Life is but a gamble!
Let Flipism chart your ramble.
―Flippist slogan

"Flip Decision" is a Donald Duck comic book story written and illustrated by Carl Barks in June 1952. As with many other Barks stories, it was originally untitled. In the story, Donald becomes an adherent of a philosophy called flipism, in which all decisions in life are made by flipping a coin.


The story first appeared in Walt Disney's Comics and Stories #149 in February 1953. It has later appeared in Walt Disney's Comics and Stories #365 (February 1971), #507 (1984), and #561 (July 1991).

Outside of the United States, the story has been published in Argentina, Australia, Belgium, Brazil, Denmark, the Faroe Islands, Finland, France, Germany, Greece, Italy, Latvia, the Netherlands, Norway, Poland, Spain, Sweden, Turkey, and probably other countries.


Donald Duck happens to enter a lecture held by a charlatan named professor Batty, who claims that flipism — the philosophy of using coin flipping to make all decisions in life — is the solution to everyone's problems. The professor persuades a confused Donald to buy a membership of the "Great Society of Flippists" as well as book introducing the "methods and benefits of Flipism". Reading the book, Donald quickly becomes a devoted flippist. When his nephews want to go to see a movie called Gore in the Gully, Donald uses a coin flip to decide that they shall take a drive instead.

The downsides of flipism begin to reveal themselves during the drive. Donald constantly uses flipism to decide where to drive, eventually getting lost, and ultimately driving in the wrong direction of traffic and colliding head on with a large truck. Donald and his nephews are physically unharmed, but Donald is sentenced to pay a fine for "letting a dime do [his] thinking", rather than the usual (smaller) fines for violating traffic rules.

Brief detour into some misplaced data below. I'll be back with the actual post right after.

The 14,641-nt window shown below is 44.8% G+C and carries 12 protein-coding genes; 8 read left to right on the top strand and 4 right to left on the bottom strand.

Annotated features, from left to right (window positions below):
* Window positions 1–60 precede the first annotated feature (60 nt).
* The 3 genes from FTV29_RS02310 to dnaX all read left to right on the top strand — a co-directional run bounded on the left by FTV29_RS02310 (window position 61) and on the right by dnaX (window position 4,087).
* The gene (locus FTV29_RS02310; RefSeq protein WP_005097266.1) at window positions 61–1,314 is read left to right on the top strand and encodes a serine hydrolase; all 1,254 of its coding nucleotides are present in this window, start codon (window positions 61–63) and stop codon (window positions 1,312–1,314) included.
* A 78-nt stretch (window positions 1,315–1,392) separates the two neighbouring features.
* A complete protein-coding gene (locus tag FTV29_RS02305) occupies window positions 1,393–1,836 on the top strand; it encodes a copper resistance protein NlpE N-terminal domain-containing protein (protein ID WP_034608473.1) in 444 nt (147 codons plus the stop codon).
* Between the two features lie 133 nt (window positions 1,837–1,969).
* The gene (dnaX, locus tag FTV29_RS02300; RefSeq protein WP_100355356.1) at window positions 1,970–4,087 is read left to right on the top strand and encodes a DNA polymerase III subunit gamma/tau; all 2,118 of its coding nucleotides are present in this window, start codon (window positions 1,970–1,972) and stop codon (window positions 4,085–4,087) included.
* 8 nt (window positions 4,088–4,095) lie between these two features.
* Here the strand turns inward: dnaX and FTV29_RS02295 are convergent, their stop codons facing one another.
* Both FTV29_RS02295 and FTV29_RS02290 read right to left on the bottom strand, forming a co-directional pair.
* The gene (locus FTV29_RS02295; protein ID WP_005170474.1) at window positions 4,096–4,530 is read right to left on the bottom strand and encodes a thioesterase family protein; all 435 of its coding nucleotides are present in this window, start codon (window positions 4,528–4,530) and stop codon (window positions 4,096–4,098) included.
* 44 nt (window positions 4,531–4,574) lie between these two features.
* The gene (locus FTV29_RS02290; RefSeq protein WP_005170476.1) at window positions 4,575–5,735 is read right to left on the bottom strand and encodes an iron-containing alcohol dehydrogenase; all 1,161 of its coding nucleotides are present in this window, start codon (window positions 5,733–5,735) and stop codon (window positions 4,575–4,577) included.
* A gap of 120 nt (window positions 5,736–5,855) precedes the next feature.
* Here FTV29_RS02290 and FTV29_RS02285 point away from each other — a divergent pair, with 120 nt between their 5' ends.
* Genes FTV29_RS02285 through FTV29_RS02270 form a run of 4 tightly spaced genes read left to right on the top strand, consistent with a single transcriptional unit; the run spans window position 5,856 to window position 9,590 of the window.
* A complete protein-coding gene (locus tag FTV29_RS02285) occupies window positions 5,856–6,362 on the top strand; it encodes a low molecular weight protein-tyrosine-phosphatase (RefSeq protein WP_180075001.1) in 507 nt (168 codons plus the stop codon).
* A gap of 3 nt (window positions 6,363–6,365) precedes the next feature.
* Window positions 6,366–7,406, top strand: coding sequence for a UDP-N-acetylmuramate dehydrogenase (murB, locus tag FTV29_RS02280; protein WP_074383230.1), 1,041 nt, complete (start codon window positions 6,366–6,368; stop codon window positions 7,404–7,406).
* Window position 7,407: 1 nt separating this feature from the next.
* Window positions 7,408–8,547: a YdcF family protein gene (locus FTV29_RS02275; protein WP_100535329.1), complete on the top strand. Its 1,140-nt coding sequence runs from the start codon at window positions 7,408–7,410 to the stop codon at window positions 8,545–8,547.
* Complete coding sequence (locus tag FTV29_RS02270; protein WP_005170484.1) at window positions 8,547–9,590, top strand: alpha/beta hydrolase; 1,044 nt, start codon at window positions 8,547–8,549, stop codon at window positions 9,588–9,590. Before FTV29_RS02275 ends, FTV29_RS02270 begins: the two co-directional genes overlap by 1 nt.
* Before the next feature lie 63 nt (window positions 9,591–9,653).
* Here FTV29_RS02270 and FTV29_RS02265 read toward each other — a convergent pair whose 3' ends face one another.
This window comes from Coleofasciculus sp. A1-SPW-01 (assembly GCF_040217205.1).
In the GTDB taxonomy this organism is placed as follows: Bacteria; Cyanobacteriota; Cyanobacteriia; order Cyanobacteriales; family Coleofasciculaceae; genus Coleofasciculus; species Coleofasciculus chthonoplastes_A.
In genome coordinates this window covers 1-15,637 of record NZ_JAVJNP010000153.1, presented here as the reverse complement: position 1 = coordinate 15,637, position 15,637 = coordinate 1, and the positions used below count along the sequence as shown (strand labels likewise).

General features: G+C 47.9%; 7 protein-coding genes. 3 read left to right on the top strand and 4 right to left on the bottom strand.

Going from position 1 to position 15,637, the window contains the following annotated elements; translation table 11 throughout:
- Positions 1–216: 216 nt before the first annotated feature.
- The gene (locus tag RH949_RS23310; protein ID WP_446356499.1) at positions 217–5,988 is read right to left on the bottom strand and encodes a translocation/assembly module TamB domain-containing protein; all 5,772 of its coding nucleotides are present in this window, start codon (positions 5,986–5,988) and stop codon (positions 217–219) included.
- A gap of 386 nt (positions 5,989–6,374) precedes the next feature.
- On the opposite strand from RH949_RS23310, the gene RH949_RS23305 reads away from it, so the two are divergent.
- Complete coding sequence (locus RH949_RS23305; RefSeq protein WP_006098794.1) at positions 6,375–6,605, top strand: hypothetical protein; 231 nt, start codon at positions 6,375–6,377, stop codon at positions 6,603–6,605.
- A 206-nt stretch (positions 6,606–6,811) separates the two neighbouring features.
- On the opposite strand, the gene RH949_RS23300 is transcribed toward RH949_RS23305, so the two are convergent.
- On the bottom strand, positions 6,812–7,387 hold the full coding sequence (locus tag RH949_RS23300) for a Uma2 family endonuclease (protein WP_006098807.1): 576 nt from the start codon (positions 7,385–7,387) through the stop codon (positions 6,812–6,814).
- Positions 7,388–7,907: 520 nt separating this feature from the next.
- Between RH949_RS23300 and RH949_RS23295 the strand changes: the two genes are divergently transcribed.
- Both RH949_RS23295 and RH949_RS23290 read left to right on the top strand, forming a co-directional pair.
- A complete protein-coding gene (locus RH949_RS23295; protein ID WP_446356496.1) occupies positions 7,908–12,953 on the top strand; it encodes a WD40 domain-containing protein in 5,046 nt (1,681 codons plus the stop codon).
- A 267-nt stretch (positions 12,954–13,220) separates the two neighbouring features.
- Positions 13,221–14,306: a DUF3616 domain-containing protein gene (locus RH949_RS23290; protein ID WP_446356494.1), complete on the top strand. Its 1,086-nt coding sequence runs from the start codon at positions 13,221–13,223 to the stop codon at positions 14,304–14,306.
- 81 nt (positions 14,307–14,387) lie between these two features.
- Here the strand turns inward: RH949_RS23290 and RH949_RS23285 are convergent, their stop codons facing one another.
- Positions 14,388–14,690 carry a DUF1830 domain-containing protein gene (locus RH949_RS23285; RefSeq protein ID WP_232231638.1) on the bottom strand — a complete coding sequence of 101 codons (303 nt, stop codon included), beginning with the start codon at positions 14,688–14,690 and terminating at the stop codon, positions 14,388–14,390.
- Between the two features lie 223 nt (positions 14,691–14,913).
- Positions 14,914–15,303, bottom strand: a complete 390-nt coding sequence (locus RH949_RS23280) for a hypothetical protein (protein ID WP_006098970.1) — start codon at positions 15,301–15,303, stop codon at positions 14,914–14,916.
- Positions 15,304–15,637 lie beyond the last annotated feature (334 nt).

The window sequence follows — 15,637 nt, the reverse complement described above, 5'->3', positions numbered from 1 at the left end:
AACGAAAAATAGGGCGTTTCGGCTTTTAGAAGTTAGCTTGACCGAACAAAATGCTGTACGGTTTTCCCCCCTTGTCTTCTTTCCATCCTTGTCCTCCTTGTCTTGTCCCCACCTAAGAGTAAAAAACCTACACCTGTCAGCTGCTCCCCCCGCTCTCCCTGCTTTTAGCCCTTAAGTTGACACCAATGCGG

Donald holds professor Batty responsible for his fate, and attempts to find him. However, the professor has disappeared, and Donald, despite of having lost his belief in the philosophy, resolves to flipism to find him. Flipism leads him to a house with two apartments, and he flips a coin to select which apartment to go for. Donald is unable to see the result (apartment 2) in the dark, and knocks on apartment 1's door instead. His girlfriend, Daisy Duck, opens the door, and it turns out that this apartment is the home of Daisy's unseen sister. Daisy is furious at Donald for forgetting that he had invited her to go to the movies that day. After Daisy has finished her tirade, Donald has forgotten about his search for professor Batty, and ends up taking Daisy, her nieces and his nephews to see Gore in the Gully.

The final panel reveals that flipism actually worked in Donald's search for professor Batty, showing that a frightened Batty is located in apartment 2.

Themes and impact

"Flip Decision" introduced the term flipism. Similar concepts appear in several other works, including Luke Rhinehart's 1971 novel The Dice Man, in which dice is used instead of a coin. Media studies professor Helge Rønning has interpreted "Flip Decision" as a satire over existentialism.

The story features several themes that are common in Carl Barks' stories, including questionable professors

The story introduced Daisy's nieces, April, May, and June, who would become regular characters in Disney comics. As in later stories, they appear as counterparts of Huey, Dewey, and Louie.

External links

This page uses content from the English Wikipedia. The article or pieces of the original article was at Flip Decision. The list of authors can be seen in the page history. As with Disney Wiki, the text of Wikipedia is available under the GNU Free Documentation License.
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